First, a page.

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Hosepipe ban to be extended nationwide from Friday morning

Hosepipe ban to be extended nationwide from Friday morning

The National Water Conservation Order, commonly referred to as the hosepipe ban, will be extended around the country from tomorrow morning.

The ban has been in place in Dublin since Monday but will come into force for people in Louth and elsewhere from 8am on July 6th. It will then run until midnight on Tuesday July 31st.

The decision was made yesterday as a drought continues across the country due to the current dry spell and heatwave.

Irish Water said: “We thank the public for their conservation efforts so far and we urge them to continue to conserve water.”

The hosepipe ban applies to all domestic public water supplies and commercial premises for non-commercial activities e.g. watering gardens attached to a business premises. The scope of this Order is the same as the one applied to the Greater Dublin Area on Monday. Irish Water may review the scope of both over the coming weeks.

Irish Water said: “The order has been issued due to the continued drought conditions and to help protect water supplies now and over the coming months. Met Éireann has advised that there has been little or no rain over the last 30 days and predictions show no significant rainfall is likely for at least a further week, meaning deepening drought conditions.

“High levels of sunlight means significant evaporation levels on water sources. The average soil moisture deficit is currently 60mm nationally which means even if it did rain, no water would reach our water sources as it would be absorbed by the ground. The continuation of these drought conditions nationally is putting pressure on water sources as rivers, lakes and groundwater levels drop.

“On average demand across all water resources nationally has increased by 15%, and given the environmental pressures on the aquifers and waterbodies, this cannot be sustained for any period of time. Due to soil moisture conditions, smaller groundwater sites in particular may take many months to recover. The National Water Conservation Order has the potential to suppress any non-essential increases in demand during this period, and prevent increased abstraction at a time when the raw water sources are least able to support these volumes.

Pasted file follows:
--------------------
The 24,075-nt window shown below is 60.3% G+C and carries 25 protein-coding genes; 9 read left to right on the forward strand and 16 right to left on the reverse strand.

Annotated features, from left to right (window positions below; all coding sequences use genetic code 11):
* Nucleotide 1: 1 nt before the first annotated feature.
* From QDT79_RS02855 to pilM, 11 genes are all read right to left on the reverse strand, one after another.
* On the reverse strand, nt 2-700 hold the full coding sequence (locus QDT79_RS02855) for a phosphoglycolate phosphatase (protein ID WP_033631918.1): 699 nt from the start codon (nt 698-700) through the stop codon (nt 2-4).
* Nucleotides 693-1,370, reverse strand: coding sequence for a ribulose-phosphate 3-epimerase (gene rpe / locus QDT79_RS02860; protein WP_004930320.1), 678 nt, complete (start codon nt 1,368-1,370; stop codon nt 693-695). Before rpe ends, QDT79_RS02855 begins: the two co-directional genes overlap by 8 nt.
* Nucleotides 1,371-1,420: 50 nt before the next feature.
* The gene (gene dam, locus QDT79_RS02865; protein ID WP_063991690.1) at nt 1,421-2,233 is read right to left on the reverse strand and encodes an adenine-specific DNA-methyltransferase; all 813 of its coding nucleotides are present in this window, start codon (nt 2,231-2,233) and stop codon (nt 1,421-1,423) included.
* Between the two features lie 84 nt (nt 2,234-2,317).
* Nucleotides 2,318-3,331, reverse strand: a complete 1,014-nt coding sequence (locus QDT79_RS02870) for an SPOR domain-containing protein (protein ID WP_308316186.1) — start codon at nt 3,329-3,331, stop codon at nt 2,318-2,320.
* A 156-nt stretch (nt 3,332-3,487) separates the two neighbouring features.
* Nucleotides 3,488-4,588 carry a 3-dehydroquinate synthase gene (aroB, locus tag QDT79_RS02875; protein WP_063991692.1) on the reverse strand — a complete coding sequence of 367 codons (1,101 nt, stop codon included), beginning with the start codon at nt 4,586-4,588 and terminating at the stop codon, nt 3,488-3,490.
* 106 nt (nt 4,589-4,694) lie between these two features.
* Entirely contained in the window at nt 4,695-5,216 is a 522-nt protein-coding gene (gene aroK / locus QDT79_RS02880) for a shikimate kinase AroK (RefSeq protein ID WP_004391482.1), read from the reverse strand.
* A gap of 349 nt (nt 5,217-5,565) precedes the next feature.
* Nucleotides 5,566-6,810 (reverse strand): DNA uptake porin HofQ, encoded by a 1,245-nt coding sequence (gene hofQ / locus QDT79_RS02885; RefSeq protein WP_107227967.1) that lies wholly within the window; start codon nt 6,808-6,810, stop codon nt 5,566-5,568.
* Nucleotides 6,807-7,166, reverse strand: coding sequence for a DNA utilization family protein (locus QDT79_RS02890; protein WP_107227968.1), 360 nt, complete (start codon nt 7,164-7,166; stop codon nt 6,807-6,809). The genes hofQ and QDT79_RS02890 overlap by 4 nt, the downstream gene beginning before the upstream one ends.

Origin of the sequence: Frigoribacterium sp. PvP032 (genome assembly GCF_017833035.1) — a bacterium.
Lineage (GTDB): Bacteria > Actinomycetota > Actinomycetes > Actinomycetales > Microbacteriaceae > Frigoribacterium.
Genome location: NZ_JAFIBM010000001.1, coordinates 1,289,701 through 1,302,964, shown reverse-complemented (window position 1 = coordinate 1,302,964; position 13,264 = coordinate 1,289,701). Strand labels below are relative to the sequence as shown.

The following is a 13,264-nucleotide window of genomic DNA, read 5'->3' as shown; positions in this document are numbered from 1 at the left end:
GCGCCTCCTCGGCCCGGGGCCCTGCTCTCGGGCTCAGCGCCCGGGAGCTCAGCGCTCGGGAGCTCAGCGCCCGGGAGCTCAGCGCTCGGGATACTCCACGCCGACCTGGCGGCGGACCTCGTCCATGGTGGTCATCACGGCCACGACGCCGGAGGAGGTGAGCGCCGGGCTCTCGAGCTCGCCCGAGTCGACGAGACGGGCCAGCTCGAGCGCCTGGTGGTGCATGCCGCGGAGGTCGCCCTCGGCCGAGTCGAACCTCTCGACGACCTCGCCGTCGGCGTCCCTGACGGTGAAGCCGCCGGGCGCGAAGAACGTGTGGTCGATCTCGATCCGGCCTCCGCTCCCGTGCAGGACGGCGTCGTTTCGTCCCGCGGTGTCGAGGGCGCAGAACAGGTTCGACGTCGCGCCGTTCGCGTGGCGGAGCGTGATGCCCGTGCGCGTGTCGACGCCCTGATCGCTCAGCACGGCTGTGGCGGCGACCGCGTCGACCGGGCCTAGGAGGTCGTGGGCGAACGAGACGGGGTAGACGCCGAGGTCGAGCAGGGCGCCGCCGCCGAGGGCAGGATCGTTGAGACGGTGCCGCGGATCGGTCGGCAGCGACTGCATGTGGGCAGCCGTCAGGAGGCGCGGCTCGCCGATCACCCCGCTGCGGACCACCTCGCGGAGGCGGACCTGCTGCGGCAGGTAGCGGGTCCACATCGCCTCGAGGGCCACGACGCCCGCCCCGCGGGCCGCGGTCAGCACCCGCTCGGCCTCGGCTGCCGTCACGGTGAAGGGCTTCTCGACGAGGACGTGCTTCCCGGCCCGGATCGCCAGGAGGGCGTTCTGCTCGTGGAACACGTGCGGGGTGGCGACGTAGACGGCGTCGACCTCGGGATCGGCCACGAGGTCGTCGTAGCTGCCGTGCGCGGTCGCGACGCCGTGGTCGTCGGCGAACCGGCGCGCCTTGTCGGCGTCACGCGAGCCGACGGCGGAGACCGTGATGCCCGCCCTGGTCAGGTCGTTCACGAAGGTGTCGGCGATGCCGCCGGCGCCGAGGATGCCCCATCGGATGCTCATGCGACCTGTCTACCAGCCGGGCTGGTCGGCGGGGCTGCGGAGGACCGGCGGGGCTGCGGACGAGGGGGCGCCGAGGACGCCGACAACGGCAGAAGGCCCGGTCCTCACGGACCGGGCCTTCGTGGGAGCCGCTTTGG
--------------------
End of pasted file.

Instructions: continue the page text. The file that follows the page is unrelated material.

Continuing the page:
“Irish Water thanks the public for their conservation efforts to date and we continue to encourage and support the public in their efforts to reduce usage. We are grateful for all measures that have been taken in homes and businesses.

“Irish Water’s top priority during the current dry period is to protect our water supply for use in homes and businesses in the coming weeks and months. As demand continues to outstrip supply and the warm weather looks set to continue, Irish Water has taken the extra step to use the legal options open to us. Section 56 (16) of the Water Services Act 2007 allows for an effective ‘hosepipe ban’.

“The Water Conservation Order (hosepipe ban) will be in place until midnight on Tuesday, 31 July for domestic users and for non-commercial use by commercial bodies. Irish Water will keep the situation under review and may have to extend the period of time the order is in place.”

The prohibited uses are as follows:

Use of water drawn through a hosepipe or similar apparatus for the purpose: 

  • watering a garden
  • cleaning a private motor-vehicle using a domestic hosepipe
  • cleaning a private leisure boat
  • filling or maintaining a domestic swimming or paddling pool (except when using hand held containers filled directly from a tap)
  • filling or maintaining a domestic pond (excluding fish ponds)
  • filling or maintaining an ornamental fountain (with the exception of such use for commercial purposes)
  • filling or replenishing an artificial pond, lake or similar application.

This prohibition will apply from 8am on Friday, 6 July 2018 until midnight 31 July 2018.
The Irish Water Conservation Order (hosepipe ban) does not apply to private wells or private group water schemes.

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